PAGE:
Betty Addleton, a retired medical assistant, has voted in every Macon election since the late 1950s.
She registered when she was 18, eight years after she and her folks moved to town from Swainsboro.
“Voting is very important in our family,” she said. “I know people have died for my right to vote.”
Her ill mother-in-law used to climb out of her sick bed to go to the polls.
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Now 74, Addleton is dismayed to learn the early ballot she cast last month won’t count for the commission candidate she’d hoped to vote for.
Instead, her ballot is a casualty in a bureaucracy-meets-geography glitch over redrawn commission districts.
Word of the glitch, possibly caused by a computer-data-entry oversight, has made news in the run-up to next week’s elections.
Bibb Board of Elections member Steve Allen said Tuesday he was not aware of developments featured in a broadcast report that a state election official in late August advised Bibb voting authorities to begin verifying voters’ addresses about a week before they apparently did.
It came to light last month that more than 700 Bibb voters had been placed in the wrong voting districts, and because of that at least 30 voters, Addleton among them, cast ballots in the wrong races.
“The state generated new maps. They did not generate new voter lists to go along with those maps,” Allen said Tuesday of the mix-up.
“In order to prevent any further mistakes, they are checking as the voters cast their ballots,” he added, noting that the errors were “unfortunate.”
Some voters have reported that the verification has increased wait times at the polls.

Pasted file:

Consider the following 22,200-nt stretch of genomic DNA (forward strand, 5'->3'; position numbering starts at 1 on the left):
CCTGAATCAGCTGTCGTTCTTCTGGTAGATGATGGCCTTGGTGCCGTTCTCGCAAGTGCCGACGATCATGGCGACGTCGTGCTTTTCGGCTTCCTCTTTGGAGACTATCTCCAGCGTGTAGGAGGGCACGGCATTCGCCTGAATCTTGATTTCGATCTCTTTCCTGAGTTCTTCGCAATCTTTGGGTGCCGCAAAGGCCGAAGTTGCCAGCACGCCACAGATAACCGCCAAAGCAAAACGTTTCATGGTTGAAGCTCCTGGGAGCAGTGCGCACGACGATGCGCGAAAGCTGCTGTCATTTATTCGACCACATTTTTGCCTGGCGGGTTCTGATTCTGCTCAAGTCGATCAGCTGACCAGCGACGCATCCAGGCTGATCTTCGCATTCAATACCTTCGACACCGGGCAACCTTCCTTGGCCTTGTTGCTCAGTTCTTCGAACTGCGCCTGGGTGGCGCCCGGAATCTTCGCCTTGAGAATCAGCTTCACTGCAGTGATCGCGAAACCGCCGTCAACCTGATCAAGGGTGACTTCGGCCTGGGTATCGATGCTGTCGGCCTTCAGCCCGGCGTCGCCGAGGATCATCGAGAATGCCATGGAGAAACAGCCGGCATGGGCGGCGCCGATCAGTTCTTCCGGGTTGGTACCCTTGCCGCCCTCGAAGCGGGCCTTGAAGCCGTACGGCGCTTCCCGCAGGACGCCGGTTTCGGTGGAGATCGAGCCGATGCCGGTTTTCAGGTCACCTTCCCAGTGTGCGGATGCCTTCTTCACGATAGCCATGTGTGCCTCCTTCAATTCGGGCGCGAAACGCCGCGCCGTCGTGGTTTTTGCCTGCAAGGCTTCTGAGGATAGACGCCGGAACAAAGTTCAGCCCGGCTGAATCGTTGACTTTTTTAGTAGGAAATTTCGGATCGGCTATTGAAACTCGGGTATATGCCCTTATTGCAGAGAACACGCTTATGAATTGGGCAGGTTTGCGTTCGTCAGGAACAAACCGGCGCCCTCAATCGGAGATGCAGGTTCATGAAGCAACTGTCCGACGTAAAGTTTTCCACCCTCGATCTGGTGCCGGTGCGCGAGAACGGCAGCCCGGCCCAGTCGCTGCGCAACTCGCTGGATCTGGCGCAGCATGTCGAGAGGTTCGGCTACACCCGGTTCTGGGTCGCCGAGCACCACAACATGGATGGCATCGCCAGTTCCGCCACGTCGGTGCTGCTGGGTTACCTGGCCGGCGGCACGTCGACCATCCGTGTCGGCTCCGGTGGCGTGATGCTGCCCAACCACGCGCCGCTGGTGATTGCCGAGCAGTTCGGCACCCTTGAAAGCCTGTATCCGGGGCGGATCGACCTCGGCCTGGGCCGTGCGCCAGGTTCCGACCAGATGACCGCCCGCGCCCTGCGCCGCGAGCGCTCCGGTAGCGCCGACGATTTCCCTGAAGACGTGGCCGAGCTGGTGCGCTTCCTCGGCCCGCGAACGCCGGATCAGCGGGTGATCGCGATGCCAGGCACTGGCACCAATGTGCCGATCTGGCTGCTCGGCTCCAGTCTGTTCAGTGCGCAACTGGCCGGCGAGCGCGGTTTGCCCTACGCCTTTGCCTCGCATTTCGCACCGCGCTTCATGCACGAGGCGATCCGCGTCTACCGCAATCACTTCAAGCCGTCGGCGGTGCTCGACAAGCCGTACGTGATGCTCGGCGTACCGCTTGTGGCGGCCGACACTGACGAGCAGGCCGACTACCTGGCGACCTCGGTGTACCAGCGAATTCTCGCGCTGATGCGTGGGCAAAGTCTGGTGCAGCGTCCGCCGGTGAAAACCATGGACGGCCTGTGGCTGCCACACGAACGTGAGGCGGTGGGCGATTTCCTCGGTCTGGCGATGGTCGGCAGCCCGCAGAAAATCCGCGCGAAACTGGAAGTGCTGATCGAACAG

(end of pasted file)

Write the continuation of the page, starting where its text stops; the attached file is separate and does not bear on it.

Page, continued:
“I believe it will make things slower on election day,” Allen said.
Addleton, meanwhile, is still stewing over her specious ballot.
She lives in northeast Bibb and has for more than half a century since she and her husband, B.L., got married.
Their house is in District 3, just west of Gray Highway, south of the Jones County line -- more than half a mile from the newly drawn boundary that divides Districts 2 and 3.
When the Addletons went to vote Aug. 28, they were informed, incorrectly, that they lived in District 2.
“I told them ... I thought they had it wrong,” Betty Addleton said.
An election clerk shrugged her shoulders, checked a computer and told Addleton, “No, you’re in 2,” and handed her a voter card for District 2.
Addleton thought to herself, “Well, maybe the districts have been changed. Maybe this is right.”
Being the diligent voter she is, Addleton went ahead and cast her vote in a race with candidates whom she knew little about.
“I was not prepared to vote in District 2,” she said, and with good reason. She doesn’t live there.
“I feel like this election was so important for this community,” Addleton said. “We’ve worked for consolidation for so many years, and I really wanted this election to go smoothly.”
She has since called state election officials, but none has returned her calls.
“But I’m just a voter,” Addleton said.
Someone in the Bibb elections office, she said, told her it was a computer goof, the state’s fault.
“My vote has been, I feel, taken away,” Addleton said. “All I want is my vote back. ... I don’t see how they can just say, ‘Too bad. It was our mistake, but too bad -- you’re collateral damage.’ ”
To contact writer Joe Kovac Jr., call 744-4397.